LabBook November 7, 2014

Olaf Schneewind, MD, PhD, Louis Block Professor and Chair, Department of Microbiology, University of Chicago, and Christine Babcock, MD, Assistant Professor and Director of the Emergency Medicine Residency Program, discuss the Ebola outbreak during a University of Chicago Medicine town hall forum on Oct. 16, 2014. (Photo by Ashley Heher)

Olaf Schneewind, MD, PhD, Louis Block Professor and Chair, Department of Microbiology, University of Chicago, and Christine Babcock, MD, Assistant Professor and Director of the Emergency Medicine Residency Program, discuss the Ebola outbreak during a University of Chicago Medicine town hall forum on Oct. 16, 2014. (Photo by Ashley Heher)

This week’s rundown of recent research publications of note from University of Chicago scientists and physicians:

Disparities in Treatment of Patients with Inoperable Stage I Non-Small Cell Lung Cancer: A Population-Based Analysis: including Michael Spiotto and Ralph Weichselbaum — Journal of Thoracic Oncology

From the abstract: “Patients unable to receive surgery for stage I non-small cell lung cancer (NSCLC) can undergo conventional radiotherapy (ConvRT), stereotactic body radiotherapy (SBRT), or no treatment (NoTx). This study assessed patterns of care and disparities in the receipt of each of these treatments … There were marked institutional and socioeconomic variations in the treatment of inoperable stage I NSCLC. These results suggest that removal of barriers to receive radiation therapy and particularly improved access to SBRT may meaningfully improve survival in this disease.”

Ecological Momentary Assessment of Eating Episodes in Obese Adults: including Andrea Goldschmidt — Psychosomatic Medicine

From the abstract: “The context of eating episodes in obesity is poorly understood. This study examined emotional, physiological, and environmental correlates of pathological and nonpathological eating episodes in a heterogeneous sample of obese adults … binge eating and loss-of-control eating were more consistently associated with emotional and physiological cues than overeating only and nonpathological eating, whereas most environmental variables did not differ among eating episode types. Results support distinctions among the different constructs characterizing aberrant eating and may be used to inform interventions for obesity and related eating pathology.”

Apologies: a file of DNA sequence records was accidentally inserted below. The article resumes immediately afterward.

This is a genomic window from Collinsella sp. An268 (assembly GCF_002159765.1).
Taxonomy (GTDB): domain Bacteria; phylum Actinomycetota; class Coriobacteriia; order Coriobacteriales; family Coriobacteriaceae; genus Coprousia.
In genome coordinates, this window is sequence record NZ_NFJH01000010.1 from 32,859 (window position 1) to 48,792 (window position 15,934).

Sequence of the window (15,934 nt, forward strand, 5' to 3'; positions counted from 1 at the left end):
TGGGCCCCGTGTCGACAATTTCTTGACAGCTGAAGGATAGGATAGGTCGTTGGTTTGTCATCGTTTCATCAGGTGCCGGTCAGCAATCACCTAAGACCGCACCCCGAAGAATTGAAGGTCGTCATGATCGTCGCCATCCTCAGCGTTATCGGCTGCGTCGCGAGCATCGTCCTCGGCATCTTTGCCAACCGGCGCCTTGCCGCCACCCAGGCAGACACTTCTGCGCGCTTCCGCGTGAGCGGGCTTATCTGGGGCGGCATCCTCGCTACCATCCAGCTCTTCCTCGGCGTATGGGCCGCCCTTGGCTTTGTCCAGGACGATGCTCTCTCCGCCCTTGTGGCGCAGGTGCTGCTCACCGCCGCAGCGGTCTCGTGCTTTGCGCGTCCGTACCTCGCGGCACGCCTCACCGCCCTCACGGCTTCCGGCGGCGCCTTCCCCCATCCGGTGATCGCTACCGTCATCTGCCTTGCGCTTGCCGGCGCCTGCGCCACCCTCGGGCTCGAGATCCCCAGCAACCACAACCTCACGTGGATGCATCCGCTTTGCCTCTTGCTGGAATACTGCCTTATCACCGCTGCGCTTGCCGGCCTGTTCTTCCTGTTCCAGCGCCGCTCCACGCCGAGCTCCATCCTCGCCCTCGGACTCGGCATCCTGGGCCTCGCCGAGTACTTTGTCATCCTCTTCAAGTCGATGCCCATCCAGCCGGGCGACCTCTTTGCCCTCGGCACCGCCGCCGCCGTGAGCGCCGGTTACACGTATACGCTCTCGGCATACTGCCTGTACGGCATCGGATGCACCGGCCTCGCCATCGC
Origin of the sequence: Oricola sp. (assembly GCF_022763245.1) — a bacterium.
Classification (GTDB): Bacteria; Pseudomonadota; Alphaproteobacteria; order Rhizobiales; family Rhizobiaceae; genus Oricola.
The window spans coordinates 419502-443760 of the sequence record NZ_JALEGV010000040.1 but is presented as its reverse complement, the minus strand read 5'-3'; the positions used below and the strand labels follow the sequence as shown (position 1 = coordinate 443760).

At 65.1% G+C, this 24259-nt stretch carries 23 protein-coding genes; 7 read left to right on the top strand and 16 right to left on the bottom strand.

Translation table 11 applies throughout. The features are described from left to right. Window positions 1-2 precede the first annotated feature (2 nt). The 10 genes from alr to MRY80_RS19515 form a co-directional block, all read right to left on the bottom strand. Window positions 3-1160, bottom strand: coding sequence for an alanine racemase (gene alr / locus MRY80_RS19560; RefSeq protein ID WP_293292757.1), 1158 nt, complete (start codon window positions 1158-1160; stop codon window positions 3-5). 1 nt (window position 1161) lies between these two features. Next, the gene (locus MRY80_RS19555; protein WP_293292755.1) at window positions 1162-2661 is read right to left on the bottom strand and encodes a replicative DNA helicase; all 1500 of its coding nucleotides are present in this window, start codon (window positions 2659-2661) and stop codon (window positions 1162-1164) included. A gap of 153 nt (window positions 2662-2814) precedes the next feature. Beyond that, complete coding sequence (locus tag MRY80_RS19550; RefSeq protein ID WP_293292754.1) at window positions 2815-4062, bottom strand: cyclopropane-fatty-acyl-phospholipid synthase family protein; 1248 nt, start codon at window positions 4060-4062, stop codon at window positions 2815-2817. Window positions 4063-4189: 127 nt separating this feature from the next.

Putting Theory Into Practice: A Case Study of Diabetes-Related Behavioral Change Interventions on Chicago’s South Side: Monica Peek, Molly Ferguson, Tonya Roberson and Marshall Chin — Health Promotion Practice

From the abstract: “Diabetes self-management is central to diabetes care overall, and much of self-management entails individual behavior change, particularly around dietary patterns and physical activity. Yet individual-level behavior change remains a challenge for many persons with diabetes, particularly for racial/ethnic minorities who disproportionately face barriers to diabetes-related behavioral changes. Through the South Side Diabetes Project, officially known as “Improving Diabetes Care and Outcomes on the South Side of Chicago,” our team sought to improve health outcomes and reduce disparities among residents in the largely working-class African American communities that comprise Chicago’s South Side. In this article, we describe several aspects of the South Side Diabetes Project that are directly linked to patient behavioral change, and discuss the theoretical frameworks we used to design and implement our programs.”

Use of Heliox Delivered via High-Flow Nasal Cannula to Treat an Infant With Coronavirus-Related Respiratory Infection and Severe Acute Air-Flow Obstruction: Sherwin Morgan, Kirissa Vukin, Steve Mosakowski, Patti Solano, Lolita Stanton, Lucille Lester, Romeen Lavani, Jesse Hall and Avery Tung — Respiratory Care

From the abstract: “Heliox, a helium-oxygen gas mixture, has been used for many decades to treat obstructive pulmonary disease … In infants, coronavirus infection can cause bronchitis, bronchiolitis, and pneumonia in variable combinations and can produce enough air-flow obstruction to cause respiratory failure. We describe a case of coronavirus OC43 infection in an infant with severe acute respiratory distress treated with heliox inhalation to avoid intubation.”

About Matt Wood (506 Articles)
Matt Wood is a senior science writer at the University of Chicago Medicine and nonfiction editor for Another Chicago Magazine.
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